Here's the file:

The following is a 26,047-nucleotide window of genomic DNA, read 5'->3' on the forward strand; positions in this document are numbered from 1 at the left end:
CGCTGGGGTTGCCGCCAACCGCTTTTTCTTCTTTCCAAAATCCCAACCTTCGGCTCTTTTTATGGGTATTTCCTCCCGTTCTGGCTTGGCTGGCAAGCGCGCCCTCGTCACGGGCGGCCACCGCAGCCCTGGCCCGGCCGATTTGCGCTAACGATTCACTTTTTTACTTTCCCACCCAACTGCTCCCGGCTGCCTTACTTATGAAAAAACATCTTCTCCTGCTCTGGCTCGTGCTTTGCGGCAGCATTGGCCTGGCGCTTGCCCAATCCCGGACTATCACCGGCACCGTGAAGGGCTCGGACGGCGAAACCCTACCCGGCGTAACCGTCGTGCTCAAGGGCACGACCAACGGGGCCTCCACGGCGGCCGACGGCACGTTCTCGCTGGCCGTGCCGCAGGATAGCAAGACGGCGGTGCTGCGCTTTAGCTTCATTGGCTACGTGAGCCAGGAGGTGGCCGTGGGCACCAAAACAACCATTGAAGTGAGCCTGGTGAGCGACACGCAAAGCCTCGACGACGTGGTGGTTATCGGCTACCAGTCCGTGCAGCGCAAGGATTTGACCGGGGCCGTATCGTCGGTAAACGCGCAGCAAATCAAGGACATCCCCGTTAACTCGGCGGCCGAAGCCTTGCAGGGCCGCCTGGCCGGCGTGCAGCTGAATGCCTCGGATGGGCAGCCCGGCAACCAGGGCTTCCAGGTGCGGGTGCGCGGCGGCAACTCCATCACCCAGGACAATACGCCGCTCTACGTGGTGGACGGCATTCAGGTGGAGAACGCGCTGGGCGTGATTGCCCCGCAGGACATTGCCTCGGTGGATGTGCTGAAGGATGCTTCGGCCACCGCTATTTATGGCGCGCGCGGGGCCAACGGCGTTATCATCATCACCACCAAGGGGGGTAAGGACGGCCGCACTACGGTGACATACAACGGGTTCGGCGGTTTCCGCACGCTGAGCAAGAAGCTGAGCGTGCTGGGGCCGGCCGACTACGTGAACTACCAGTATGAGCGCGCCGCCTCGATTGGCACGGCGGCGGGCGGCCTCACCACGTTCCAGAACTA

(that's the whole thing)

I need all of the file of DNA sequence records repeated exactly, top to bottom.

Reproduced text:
The following is a 26,047-nucleotide window of genomic DNA, read 5'->3' on the forward strand; positions in this document are numbered from 1 at the left end:
CGCTGGGGTTGCCGCCAACCGCTTTTTCTTCTTTCCAAAATCCCAACCTTCGGCTCTTTTTATGGGTATTTCCTCCCGTTCTGGCTTGGCTGGCAAGCGCGCCCTCGTCACGGGCGGCCACCGCAGCCCTGGCCCGGCCGATTTGCGCTAACGATTCACTTTTTTACTTTCCCACCCAACTGCTCCCGGCTGCCTTACTTATGAAAAAACATCTTCTCCTGCTCTGGCTCGTGCTTTGCGGCAGCATTGGCCTGGCGCTTGCCCAATCCCGGACTATCACCGGCACCGTGAAGGGCTCGGACGGCGAAACCCTACCCGGCGTAACCGTCGTGCTCAAGGGCACGACCAACGGGGCCTCCACGGCGGCCGACGGCACGTTCTCGCTGGCCGTGCCGCAGGATAGCAAGACGGCGGTGCTGCGCTTTAGCTTCATTGGCTACGTGAGCCAGGAGGTGGCCGTGGGCACCAAAACAACCATTGAAGTGAGCCTGGTGAGCGACACGCAAAGCCTCGACGACGTGGTGGTTATCGGCTACCAGTCCGTGCAGCGCAAGGATTTGACCGGGGCCGTATCGTCGGTAAACGCGCAGCAAATCAAGGACATCCCCGTTAACTCGGCGGCCGAAGCCTTGCAGGGCCGCCTGGCCGGCGTGCAGCTGAATGCCTCGGATGGGCAGCCCGGCAACCAGGGCTTCCAGGTGCGGGTGCGCGGCGGCAACTCCATCACCCAGGACAATACGCCGCTCTACGTGGTGGACGGCATTCAGGTGGAGAACGCGCTGGGCGTGATTGCCCCGCAGGACATTGCCTCGGTGGATGTGCTGAAGGATGCTTCGGCCACCGCTATTTATGGCGCGCGCGGGGCCAACGGCGTTATCATCATCACCACCAAGGGGGGTAAGGACGGCCGCACTACGGTGACATACAACGGGTTCGGCGGTTTCCGCACGCTGAGCAAGAAGCTGAGCGTGCTGGGGCCGGCCGACTACGTGAACTACCAGTATGAGCGCGCCGCCTCGATTGGCACGGCGGCGGGCGGCCTCACCACGTTCCAGAACTA